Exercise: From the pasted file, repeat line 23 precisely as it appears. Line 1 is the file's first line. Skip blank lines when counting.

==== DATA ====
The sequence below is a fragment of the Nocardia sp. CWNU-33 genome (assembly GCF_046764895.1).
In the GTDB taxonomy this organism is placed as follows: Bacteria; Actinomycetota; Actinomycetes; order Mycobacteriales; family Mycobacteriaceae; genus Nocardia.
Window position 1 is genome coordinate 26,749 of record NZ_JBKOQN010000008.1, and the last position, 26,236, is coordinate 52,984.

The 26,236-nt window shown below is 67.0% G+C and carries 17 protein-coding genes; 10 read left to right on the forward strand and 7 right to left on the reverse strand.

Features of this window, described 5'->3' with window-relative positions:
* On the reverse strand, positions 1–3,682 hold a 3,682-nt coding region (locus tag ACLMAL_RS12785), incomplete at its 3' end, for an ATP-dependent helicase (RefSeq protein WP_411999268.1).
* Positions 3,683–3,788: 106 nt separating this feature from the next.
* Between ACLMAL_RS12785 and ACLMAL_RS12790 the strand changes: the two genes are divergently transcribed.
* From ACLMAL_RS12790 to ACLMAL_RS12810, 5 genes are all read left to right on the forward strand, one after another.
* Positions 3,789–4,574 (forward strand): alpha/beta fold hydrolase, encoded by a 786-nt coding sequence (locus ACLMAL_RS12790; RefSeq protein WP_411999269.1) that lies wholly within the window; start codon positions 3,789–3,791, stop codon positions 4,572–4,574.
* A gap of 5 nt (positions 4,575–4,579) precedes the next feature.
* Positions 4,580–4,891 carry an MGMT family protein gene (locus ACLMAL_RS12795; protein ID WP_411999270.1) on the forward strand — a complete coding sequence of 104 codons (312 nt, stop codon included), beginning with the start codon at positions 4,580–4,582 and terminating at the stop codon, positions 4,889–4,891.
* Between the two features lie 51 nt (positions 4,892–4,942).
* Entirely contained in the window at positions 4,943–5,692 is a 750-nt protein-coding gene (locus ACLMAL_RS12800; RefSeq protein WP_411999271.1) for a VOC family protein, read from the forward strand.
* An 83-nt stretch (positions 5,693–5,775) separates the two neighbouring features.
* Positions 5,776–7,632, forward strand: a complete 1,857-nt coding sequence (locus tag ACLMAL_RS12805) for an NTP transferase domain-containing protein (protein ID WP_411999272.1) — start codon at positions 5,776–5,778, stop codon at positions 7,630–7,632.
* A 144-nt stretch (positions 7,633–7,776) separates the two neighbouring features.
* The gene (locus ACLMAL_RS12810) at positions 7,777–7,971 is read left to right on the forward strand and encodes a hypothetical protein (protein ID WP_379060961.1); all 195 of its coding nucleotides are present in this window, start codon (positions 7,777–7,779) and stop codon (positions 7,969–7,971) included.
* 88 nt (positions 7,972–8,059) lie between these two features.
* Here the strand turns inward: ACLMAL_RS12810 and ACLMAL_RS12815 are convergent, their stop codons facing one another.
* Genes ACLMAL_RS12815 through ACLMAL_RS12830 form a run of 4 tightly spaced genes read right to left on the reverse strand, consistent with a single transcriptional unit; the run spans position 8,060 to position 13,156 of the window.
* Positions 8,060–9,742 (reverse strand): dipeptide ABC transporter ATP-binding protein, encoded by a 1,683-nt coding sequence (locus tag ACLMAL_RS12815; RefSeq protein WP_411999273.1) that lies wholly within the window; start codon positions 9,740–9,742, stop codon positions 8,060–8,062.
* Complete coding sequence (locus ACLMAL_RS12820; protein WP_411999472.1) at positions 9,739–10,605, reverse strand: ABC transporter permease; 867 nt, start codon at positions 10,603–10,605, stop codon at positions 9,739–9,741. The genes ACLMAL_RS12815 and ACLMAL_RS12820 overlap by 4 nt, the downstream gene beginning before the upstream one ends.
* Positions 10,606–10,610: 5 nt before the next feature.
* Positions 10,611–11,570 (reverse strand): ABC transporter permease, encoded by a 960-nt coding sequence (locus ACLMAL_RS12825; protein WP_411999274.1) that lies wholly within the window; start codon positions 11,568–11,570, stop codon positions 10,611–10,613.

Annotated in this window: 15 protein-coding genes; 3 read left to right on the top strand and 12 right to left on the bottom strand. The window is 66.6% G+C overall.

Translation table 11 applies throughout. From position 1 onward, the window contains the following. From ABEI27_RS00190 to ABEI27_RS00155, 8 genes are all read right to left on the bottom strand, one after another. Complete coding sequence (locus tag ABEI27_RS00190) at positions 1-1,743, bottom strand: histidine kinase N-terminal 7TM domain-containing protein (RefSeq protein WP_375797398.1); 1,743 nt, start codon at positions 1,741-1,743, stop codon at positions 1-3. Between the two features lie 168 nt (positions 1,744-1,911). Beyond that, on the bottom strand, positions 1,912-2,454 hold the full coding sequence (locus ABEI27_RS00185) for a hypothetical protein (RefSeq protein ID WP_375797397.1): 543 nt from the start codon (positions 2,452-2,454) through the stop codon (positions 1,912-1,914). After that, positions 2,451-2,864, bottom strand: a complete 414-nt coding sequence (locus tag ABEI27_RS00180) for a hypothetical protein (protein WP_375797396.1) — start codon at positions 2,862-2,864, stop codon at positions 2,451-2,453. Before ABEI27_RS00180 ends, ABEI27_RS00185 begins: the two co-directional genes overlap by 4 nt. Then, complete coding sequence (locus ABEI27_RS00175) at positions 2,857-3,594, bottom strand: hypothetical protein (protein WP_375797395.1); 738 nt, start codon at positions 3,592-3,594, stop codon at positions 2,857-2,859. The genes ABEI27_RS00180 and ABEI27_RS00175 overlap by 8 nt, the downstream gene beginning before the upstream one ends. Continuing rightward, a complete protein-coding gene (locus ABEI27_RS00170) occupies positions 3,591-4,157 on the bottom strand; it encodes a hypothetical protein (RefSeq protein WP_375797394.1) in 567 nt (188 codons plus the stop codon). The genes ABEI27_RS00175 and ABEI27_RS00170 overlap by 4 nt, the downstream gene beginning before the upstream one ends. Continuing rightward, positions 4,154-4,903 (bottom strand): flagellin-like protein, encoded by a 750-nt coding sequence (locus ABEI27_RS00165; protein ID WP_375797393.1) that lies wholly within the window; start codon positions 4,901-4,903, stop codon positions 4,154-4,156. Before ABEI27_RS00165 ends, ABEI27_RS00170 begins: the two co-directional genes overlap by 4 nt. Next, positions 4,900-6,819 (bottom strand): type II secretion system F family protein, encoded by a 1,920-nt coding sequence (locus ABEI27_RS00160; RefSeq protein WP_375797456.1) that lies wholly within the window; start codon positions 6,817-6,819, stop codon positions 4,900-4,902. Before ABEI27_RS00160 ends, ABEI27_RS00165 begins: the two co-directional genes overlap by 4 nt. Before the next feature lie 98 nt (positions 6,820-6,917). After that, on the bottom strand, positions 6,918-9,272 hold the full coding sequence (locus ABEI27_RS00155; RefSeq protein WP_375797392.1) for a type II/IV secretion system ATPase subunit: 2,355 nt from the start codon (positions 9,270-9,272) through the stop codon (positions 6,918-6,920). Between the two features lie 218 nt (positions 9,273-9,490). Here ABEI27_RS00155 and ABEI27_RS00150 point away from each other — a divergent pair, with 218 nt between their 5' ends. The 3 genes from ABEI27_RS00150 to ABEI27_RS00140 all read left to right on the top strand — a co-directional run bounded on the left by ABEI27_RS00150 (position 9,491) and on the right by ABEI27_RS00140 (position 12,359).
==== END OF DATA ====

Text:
* Complete coding sequence (locus ACLMAL_RS12820; protein WP_411999472.1) at positions 9,739–10,605, reverse strand: ABC transporter permease; 867 nt, start codon at positions 10,603–10,605, stop codon at positions 9,739–9,741. The genes ACLMAL_RS12815 and ACLMAL_RS12820 overlap by 4 nt, the downstream gene beginning before the upstream one ends.